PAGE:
Western countries aren't the only ones spending big on electioneering. Crikey intern Luke Cooper takes a look at some of the campaign ads in Indonesia and India.
Smart political advertising can rally a nation behind a politician, and Australians aren’t the only voters bombarded with ads come election-time.
The Indian general election is currently taking place over a six-week period, the longest in the country’s history. It's notable for controversial ad campaigns aimed at swaying India’s 543 constituencies (India is the world's biggest democracy).
Narendra Modi, leader of the Bharatiya Janata Party, has attracted attention with his tongue-in-cheek ads. The latest opinion poll released by Indian news group NDTV predicts the BJP will win at least 226 seats and, along with its allies in the National Democratic Alliance, pass the crucial 272 majority mark.
The latest in a series of Modi's right-wing Hindu nationalist commercials targets his opponent, Rahul Gandhi of the incumbent Indian National Congress, and the INC's management of cost-of-living pressures for everyday citizens. The ad, which begins with an Indian man being brought his lunch, ends in wails and a fit of anger as he realises the cost of his meal has doubled in a week ...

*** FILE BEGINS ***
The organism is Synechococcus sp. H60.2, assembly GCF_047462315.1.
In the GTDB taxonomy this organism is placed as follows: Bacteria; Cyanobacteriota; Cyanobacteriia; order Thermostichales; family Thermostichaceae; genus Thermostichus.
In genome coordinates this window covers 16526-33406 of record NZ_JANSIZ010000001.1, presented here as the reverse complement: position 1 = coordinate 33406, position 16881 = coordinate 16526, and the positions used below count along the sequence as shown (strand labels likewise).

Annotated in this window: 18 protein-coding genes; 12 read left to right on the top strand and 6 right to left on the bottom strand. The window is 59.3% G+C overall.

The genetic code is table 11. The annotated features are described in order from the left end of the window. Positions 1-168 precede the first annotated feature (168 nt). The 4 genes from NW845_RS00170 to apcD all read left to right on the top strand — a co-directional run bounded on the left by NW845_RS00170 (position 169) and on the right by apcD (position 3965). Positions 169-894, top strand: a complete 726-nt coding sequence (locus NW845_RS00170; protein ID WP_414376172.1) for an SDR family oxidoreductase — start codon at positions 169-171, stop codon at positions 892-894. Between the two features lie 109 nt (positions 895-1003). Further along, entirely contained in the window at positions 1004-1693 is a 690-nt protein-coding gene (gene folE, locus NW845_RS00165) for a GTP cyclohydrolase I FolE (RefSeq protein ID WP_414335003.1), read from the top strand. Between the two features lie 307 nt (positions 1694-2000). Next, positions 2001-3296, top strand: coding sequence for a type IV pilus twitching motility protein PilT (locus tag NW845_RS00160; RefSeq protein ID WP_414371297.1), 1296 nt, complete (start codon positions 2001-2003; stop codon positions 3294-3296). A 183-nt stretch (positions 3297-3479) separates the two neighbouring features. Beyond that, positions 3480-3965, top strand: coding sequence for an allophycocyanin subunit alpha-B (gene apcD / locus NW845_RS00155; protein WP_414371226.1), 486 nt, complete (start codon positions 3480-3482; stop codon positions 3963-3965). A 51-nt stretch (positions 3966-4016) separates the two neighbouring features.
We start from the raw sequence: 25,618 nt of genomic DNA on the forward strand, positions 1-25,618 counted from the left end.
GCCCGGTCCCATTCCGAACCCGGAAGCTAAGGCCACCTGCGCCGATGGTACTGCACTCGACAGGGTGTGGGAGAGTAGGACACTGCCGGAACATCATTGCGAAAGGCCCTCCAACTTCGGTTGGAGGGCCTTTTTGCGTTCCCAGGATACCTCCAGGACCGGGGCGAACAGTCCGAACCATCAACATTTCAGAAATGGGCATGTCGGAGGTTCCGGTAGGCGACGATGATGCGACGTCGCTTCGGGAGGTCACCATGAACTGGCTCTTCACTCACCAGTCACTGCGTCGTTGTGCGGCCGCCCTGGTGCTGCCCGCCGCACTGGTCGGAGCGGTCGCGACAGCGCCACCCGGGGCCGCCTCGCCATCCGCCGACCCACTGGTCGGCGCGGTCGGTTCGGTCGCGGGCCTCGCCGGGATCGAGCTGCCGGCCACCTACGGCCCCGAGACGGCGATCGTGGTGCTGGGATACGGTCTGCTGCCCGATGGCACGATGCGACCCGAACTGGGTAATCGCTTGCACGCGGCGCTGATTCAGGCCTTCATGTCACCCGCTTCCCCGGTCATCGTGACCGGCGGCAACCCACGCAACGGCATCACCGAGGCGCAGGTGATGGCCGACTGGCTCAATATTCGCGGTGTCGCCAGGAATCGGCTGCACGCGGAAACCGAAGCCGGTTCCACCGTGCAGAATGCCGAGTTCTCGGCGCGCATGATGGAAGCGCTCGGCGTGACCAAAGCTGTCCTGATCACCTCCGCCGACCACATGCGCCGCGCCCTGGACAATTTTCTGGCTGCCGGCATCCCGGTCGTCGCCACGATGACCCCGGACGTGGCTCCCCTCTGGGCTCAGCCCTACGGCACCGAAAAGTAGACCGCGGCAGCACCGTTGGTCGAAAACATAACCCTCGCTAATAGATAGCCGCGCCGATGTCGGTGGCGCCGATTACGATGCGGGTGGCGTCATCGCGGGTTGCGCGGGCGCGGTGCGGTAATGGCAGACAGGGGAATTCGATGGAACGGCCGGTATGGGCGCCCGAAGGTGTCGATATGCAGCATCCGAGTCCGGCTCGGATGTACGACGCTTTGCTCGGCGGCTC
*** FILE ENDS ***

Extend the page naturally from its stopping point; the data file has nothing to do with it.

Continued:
"Sir, the prices have gone up and are continuing to rise!" the waiter shrieks.
"Even so, how can it be this expensive?" the man goes on bellowing.
And that 38-second spot, with the closing slogan "Enough now -- we shall deal with it ourselves!", might have helped Modi and the BJP skyrocket to the front of the pack. Modi's strong polling comes despite opposition claiming that his association with the violence seen in Gujarat in 2002 makes him unfit to become India’s next prime minister.
A third party, the Aam Aadmi Party, is also reaching out with TV ads. In a direct-to-camera address, AAP leader Arvind Kejriwal addresses the viewer, saying he is one with the voter and that gives him a power that the "criminals" of the larger parties don’t have. In words that echo United States President Barack Obama’s "Yes We Can" campaign, Kejriwal suggests India is no longer a liveable nation built on honesty and prosperity for the common person ...